Cell Physiology

Amino acids and Ca2+ stimulate different patterns of Ca2+ oscillations through the Ca2+-sensing receptor

Steven H. Young, Enrique Rozengurt


We determined the effect of aromatic amino acid stimulation of the human extracellular Ca2+-sensing receptor (CaR) on intracellular Ca2+ concentration ([Ca2+]i) in single HEK-293 cells. Addition of l-phenylalanine or l-tryptophan (at 5 mM) induced [Ca2+]i oscillations from a resting state that was quiescent at 1.8 mM extracellular Ca2+concentration ([Ca2+]e). Each [Ca2+]i peak returned to baseline values, and the average oscillation frequency was ∼1 min−1 at 37°C. Oscillations were not induced or sustained if the [Ca2+]e was reduced to 0.5 mM, even in the continued presence of amino acid. Average oscillation frequency in response to an increase in [Ca2+]e (from 1.8 to 2.5–5 mM) was much higher (∼4 min−1) than that induced by aromatic amino acids. Oscillations in response to [Ca2+]e were sinusoidal whereas those induced by amino acids were transient. Thus both amino acids and Ca2+, acting through the same CaR, produce oscillatory increases in [Ca2+]i, but the resultant oscillation pattern and frequency allow the cell to discriminate which agonist is bound to the receptor.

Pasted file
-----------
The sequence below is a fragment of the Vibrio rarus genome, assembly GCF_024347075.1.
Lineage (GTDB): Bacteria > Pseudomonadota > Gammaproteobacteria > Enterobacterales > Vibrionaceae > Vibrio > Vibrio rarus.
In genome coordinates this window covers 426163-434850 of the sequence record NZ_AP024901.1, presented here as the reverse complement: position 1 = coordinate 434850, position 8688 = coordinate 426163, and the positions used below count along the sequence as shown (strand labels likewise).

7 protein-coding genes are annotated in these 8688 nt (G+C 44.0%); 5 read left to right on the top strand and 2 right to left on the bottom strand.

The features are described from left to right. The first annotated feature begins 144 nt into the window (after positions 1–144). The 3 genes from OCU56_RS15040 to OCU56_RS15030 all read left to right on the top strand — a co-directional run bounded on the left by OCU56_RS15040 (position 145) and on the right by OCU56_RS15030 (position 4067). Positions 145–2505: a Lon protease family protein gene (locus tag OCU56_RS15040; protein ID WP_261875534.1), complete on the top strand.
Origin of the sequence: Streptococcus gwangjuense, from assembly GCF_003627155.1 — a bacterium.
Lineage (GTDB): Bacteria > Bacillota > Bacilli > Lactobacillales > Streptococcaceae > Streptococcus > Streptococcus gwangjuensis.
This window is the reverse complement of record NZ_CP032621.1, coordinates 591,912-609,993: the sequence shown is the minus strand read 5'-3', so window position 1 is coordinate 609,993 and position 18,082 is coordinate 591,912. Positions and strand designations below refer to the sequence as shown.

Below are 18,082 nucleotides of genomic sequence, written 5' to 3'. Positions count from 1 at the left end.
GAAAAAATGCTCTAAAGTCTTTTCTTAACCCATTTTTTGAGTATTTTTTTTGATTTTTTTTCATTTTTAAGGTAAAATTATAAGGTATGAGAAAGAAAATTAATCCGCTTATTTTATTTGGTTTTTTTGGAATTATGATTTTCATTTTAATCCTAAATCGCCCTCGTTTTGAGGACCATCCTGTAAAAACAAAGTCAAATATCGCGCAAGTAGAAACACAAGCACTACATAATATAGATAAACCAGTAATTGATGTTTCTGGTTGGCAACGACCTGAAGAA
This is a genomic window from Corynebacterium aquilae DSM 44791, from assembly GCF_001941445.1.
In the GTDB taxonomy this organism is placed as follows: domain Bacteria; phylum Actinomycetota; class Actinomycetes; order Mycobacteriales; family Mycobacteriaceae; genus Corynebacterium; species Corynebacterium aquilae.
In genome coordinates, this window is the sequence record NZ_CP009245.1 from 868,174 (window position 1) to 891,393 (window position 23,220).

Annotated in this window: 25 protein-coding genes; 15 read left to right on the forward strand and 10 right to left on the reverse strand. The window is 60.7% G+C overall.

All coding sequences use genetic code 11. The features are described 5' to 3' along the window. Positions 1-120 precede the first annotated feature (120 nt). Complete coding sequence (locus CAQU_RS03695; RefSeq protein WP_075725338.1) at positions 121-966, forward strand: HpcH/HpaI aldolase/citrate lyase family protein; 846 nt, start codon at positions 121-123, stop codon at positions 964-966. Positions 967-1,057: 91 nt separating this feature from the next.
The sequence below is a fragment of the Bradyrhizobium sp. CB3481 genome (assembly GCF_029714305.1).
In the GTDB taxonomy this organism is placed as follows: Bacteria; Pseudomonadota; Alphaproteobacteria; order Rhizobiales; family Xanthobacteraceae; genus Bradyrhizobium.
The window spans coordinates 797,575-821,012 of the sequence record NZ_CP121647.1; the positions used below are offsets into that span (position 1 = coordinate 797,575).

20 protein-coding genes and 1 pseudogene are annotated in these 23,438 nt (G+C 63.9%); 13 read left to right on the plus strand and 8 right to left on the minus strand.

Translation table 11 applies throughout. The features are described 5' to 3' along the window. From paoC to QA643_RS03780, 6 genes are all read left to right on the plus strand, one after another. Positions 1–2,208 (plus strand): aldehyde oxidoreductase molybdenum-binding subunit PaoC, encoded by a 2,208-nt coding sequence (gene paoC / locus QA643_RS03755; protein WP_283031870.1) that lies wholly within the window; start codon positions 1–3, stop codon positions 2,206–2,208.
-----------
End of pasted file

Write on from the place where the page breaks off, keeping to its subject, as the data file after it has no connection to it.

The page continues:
• sinusoidal calcium oscillations
  • baseline calcium oscillations
  • allosteric
  • G protein-coupled receptors


  • E. Rozengurt is the Ronald S. Hirshberg Professor of Translational Pancreatic Cancer Research.

  • Address for reprint requests and other correspondence: E. Rozengurt, 900 Veteran Ave., Warren Hall Rm. 11-124, Dept. of Medicine, School of Medicine, Univ. of California, Los Angeles, CA 90095-1786 (E-mail: erozengurt{at}mednet.ucla.edu).

  • The costs of publication of this article were defrayed in part by the payment of page charges. The article must therefore be hereby marked “advertisement” in accordance with 18 U.S.C. Section 1734 solely to indicate this fact.

  • First published February 6, 2002;10.1152/ajpcell.00432.2001

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